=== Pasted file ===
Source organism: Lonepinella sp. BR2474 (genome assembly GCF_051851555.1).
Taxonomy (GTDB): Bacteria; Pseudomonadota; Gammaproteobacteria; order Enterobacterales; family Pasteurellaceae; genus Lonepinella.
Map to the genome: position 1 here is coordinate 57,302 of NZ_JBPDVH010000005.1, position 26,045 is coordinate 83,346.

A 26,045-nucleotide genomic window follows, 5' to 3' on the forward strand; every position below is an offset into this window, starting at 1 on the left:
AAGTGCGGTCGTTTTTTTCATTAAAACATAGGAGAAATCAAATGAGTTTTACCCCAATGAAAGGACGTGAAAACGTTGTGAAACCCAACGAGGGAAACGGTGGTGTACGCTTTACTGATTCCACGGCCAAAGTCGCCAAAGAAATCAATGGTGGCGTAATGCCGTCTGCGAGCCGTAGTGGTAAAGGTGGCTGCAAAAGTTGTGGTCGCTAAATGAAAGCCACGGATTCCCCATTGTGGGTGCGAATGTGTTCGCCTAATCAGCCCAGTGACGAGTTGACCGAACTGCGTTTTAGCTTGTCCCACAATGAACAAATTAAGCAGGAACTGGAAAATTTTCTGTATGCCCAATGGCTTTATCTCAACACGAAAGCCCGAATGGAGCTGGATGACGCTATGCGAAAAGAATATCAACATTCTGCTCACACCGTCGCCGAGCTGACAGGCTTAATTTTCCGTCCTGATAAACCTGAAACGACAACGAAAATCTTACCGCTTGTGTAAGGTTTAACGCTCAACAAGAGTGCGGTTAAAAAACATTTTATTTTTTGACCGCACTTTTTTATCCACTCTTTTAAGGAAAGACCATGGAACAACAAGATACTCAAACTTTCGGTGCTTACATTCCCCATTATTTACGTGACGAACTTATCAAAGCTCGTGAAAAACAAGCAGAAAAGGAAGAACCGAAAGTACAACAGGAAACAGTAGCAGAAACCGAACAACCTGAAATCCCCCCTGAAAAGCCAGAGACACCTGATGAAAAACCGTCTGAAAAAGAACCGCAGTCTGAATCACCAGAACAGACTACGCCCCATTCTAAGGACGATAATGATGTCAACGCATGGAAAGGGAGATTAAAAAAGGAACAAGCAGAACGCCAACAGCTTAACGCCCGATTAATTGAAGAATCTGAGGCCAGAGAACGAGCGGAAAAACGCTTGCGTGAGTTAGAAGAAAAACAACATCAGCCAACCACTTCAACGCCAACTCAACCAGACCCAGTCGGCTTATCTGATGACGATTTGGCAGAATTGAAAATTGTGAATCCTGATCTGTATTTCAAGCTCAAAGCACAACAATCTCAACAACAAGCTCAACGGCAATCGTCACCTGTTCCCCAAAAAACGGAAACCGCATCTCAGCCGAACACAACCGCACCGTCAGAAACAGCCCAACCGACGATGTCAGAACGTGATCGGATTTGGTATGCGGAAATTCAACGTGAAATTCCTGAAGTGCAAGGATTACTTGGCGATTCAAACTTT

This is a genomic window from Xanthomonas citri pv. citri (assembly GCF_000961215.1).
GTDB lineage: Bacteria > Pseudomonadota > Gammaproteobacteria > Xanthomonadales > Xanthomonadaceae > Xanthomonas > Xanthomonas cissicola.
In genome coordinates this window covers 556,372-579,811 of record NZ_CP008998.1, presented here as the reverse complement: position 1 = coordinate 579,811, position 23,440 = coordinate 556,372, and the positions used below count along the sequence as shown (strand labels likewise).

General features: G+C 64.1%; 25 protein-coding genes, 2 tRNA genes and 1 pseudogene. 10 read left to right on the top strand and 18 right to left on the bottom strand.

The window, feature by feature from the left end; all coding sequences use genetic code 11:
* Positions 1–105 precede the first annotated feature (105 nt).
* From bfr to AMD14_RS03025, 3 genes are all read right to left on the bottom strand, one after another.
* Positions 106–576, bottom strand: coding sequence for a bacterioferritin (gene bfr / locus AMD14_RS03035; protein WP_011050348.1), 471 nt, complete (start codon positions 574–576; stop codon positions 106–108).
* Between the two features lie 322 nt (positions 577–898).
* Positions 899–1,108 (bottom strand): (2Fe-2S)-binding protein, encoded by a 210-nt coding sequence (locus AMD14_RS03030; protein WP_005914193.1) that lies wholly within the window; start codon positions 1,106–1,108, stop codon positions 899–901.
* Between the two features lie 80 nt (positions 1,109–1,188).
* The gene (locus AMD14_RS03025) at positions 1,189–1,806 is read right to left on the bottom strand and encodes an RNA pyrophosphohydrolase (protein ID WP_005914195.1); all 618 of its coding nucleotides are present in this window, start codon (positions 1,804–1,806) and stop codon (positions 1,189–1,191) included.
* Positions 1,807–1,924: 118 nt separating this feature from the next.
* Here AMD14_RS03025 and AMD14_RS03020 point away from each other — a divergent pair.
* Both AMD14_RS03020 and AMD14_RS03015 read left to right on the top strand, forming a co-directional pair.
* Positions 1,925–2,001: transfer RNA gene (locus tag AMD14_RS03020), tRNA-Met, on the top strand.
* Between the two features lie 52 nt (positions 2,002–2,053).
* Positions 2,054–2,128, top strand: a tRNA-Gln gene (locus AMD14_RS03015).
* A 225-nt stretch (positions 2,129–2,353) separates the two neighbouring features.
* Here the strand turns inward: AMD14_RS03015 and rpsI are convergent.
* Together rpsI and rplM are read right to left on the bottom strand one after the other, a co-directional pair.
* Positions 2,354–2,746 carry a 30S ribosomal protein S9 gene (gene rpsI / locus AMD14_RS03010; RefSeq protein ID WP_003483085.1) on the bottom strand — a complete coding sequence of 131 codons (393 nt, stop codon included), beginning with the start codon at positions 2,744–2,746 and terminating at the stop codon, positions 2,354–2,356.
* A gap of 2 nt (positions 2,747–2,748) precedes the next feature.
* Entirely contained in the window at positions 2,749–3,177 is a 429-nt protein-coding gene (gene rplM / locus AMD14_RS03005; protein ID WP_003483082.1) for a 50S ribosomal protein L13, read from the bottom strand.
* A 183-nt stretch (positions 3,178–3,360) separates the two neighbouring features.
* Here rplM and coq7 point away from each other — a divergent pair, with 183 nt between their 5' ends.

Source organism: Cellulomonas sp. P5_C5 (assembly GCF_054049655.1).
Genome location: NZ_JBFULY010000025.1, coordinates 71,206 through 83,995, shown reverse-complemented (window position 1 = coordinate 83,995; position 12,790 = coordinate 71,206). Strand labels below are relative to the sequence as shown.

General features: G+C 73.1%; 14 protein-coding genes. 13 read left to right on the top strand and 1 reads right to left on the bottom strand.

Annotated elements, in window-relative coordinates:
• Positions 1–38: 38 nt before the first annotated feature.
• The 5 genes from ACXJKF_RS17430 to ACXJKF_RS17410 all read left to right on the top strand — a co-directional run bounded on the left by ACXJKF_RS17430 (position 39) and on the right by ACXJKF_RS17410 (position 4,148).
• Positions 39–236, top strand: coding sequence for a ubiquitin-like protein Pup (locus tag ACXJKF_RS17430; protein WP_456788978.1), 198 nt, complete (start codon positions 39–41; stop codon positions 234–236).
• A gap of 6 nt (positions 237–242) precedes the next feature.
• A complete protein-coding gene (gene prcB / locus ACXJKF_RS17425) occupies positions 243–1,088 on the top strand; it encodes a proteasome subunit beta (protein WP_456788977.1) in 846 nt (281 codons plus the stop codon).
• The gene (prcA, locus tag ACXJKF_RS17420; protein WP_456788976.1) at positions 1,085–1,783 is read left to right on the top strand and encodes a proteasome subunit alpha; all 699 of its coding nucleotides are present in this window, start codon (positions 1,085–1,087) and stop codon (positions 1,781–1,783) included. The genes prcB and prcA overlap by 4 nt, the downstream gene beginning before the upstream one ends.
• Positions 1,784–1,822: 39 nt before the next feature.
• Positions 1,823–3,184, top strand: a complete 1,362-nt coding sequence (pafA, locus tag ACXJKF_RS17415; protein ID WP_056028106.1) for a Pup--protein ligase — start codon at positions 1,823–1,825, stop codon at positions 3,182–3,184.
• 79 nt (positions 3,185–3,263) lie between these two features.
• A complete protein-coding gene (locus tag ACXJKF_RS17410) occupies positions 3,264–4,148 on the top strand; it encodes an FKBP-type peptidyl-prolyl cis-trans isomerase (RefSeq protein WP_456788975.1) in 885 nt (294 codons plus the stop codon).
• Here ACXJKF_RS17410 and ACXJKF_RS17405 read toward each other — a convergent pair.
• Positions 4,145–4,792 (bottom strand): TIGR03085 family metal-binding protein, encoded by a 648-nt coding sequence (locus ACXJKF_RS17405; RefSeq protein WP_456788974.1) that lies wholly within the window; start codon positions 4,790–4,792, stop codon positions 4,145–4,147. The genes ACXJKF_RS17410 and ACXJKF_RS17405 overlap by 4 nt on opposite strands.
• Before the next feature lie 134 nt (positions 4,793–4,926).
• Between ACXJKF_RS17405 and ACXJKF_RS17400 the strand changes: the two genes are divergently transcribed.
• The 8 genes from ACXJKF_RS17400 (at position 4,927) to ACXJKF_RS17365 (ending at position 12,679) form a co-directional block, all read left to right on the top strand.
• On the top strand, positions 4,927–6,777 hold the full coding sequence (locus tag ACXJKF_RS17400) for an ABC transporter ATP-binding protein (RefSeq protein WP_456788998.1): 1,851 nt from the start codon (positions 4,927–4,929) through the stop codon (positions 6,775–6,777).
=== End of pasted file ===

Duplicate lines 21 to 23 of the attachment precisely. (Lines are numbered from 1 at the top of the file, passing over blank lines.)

* Positions 1,925–2,001: transfer RNA gene (locus tag AMD14_RS03020), tRNA-Met, on the top strand.
* Between the two features lie 52 nt (positions 2,002–2,053).
* Positions 2,054–2,128, top strand: a tRNA-Gln gene (locus AMD14_RS03015).